“It’s going to be really important for the business community to get behind our affordable housing bond and help us get it passed because it’s going to help them,” Silverwood said.

Who Pays

The bonds would be repaid over time through an increase in property taxes. For the full $900 million, the total annual increase would be $19 for every $100,000 of property value, but Russell said the plan would be to issue the bonds in phases starting with about $120 million. The property tax increase would be gradual, rising as more bonds are issued.

Although details are still being worked out, the bond proposal would provide money for more homeless and veterans housing but it would also provide money to build housing for low-income families.

“The focus on seniors and vets has been out of response from the heart to the nature of the (housing) crisis but we shouldn’t have to choose between who we save and who we don’t,” Russell said. “Here’s folks that are at risk of homelessness. The broad housing crisis is as rents go up, families get pushed out. There’s no point in solving the problem for one population to see another population slide into it.”`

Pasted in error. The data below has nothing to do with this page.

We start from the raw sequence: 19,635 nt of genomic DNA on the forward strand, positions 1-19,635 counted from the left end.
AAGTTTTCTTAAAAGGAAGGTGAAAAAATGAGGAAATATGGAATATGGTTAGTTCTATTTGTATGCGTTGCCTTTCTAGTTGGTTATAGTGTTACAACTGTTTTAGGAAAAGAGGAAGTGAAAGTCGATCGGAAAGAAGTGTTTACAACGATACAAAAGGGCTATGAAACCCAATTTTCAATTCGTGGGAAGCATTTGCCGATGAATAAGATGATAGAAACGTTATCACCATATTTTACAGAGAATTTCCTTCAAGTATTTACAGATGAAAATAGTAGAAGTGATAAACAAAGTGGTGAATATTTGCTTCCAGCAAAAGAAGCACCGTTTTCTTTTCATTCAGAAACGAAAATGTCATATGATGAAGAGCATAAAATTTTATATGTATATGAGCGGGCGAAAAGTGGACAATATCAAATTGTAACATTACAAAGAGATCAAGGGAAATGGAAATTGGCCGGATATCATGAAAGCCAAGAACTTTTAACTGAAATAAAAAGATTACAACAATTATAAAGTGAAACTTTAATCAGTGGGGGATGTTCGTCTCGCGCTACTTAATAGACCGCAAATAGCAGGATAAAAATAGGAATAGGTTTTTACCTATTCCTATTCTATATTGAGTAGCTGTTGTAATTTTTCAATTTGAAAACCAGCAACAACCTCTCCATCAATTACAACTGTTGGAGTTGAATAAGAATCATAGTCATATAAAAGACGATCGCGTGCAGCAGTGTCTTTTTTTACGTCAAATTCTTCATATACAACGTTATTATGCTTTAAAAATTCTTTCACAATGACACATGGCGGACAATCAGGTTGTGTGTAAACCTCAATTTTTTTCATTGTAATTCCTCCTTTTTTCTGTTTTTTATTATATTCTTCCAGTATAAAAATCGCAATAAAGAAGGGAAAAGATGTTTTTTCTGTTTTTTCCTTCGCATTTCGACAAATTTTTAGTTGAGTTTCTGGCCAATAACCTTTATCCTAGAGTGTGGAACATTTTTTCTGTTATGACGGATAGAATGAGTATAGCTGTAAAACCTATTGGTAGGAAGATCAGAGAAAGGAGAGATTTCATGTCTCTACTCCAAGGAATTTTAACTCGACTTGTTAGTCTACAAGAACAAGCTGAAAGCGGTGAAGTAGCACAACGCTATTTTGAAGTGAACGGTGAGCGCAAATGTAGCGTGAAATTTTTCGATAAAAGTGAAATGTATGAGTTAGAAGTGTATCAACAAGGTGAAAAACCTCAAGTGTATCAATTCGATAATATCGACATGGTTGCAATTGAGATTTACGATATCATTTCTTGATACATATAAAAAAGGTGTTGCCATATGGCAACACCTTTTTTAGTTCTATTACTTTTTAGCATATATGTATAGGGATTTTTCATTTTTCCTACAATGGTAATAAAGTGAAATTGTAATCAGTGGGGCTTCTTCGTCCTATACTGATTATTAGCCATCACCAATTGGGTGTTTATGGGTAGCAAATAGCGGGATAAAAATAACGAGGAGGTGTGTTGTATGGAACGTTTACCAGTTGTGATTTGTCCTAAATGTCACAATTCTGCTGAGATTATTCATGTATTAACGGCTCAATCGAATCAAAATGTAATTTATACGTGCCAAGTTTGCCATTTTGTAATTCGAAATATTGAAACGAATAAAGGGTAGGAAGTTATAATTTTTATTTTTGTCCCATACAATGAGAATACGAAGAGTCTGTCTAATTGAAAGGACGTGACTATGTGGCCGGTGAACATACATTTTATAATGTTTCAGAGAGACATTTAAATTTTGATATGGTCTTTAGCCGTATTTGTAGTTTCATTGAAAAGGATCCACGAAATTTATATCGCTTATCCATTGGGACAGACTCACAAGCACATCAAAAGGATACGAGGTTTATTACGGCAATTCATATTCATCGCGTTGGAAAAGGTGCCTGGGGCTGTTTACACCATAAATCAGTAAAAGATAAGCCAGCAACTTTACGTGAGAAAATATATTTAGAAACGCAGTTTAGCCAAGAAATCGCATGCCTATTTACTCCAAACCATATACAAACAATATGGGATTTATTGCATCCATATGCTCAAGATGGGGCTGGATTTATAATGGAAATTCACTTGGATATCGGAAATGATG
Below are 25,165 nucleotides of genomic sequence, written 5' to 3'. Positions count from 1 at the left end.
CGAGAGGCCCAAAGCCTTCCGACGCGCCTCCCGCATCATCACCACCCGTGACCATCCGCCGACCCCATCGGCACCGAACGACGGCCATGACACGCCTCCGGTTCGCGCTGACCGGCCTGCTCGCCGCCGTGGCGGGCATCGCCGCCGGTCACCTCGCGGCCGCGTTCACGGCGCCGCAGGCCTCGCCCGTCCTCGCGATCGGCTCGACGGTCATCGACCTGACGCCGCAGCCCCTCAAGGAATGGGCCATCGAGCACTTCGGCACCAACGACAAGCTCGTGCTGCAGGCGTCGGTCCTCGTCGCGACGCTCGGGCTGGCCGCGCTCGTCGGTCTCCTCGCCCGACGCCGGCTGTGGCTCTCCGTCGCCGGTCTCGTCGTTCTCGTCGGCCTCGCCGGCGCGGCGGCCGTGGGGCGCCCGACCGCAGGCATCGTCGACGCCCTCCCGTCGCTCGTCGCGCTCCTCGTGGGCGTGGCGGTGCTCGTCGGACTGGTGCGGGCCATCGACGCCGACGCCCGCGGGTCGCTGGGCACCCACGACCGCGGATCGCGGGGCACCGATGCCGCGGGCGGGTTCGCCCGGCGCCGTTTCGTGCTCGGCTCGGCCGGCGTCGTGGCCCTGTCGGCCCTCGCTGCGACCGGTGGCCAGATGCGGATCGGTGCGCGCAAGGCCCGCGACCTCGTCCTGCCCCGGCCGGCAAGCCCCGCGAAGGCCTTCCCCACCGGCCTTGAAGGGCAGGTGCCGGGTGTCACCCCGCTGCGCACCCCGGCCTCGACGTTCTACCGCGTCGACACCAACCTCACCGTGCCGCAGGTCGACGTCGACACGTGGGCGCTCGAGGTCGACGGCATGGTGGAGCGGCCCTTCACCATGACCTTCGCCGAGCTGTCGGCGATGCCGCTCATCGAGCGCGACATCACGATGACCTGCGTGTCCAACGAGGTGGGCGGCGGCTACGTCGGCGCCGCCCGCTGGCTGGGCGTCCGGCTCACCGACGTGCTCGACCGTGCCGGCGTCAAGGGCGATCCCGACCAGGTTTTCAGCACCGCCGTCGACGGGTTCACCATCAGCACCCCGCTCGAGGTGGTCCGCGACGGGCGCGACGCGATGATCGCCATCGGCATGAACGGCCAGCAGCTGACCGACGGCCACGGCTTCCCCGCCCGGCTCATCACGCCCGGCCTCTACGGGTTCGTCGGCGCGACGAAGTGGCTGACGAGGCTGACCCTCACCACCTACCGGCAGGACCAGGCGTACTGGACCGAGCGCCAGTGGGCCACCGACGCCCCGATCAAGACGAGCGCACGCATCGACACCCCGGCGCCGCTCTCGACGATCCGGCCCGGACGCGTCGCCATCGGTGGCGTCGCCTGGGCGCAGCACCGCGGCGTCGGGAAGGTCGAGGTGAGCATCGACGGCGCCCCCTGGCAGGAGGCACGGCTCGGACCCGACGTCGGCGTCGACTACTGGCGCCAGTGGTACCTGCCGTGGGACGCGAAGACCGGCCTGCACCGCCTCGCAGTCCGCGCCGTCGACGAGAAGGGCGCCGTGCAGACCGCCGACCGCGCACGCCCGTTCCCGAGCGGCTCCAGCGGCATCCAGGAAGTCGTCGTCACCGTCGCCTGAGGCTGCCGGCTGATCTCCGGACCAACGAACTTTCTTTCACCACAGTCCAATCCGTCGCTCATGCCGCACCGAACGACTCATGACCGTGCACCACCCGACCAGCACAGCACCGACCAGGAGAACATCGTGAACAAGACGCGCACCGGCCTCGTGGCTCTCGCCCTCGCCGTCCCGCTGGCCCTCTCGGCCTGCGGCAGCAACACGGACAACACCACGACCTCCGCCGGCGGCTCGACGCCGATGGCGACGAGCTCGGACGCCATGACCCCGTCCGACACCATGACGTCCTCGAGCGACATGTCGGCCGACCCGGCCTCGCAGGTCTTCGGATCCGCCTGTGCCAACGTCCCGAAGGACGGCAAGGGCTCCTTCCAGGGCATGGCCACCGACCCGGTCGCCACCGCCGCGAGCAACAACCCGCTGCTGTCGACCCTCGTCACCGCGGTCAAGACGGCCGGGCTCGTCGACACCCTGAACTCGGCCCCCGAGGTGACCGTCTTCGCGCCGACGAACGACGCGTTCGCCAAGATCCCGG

More of a Mix

In the short term, affordable housing development will likely continue to focus on the homeless and veterans, said Emily Jacobs, senior vice president of housing finance and portfolio management for the San Diego Housing Commission.

Longer term, Jacobs said there will be more of a mix.

“What we’re going to see going forward is a different variety of housing being built — family housing, traditional affordable housing. Permanent supportive housing will definitely be part of the mix,” Jacobs said, adding that workforce housing will become an increasing concern.

Jacobs said legislation passed last year would allow housing authorities throughout the state to devote some of their funding to families earning up to 150 percent of the average median income — pegged at $86,300 by the U.S. Department of Housing and Urban Development.

“That allows us a larger reach in being able to assist the citizens of San Diego,” Jacobs said.

Schmid of Chelsea Investment said the biggest problem he sees is housing for low- and moderate-income families, “because that production has diminished.”

“The middle income and working class families really can’t afford housing anymore,” Schmid said. “It’s time to start addressing that.”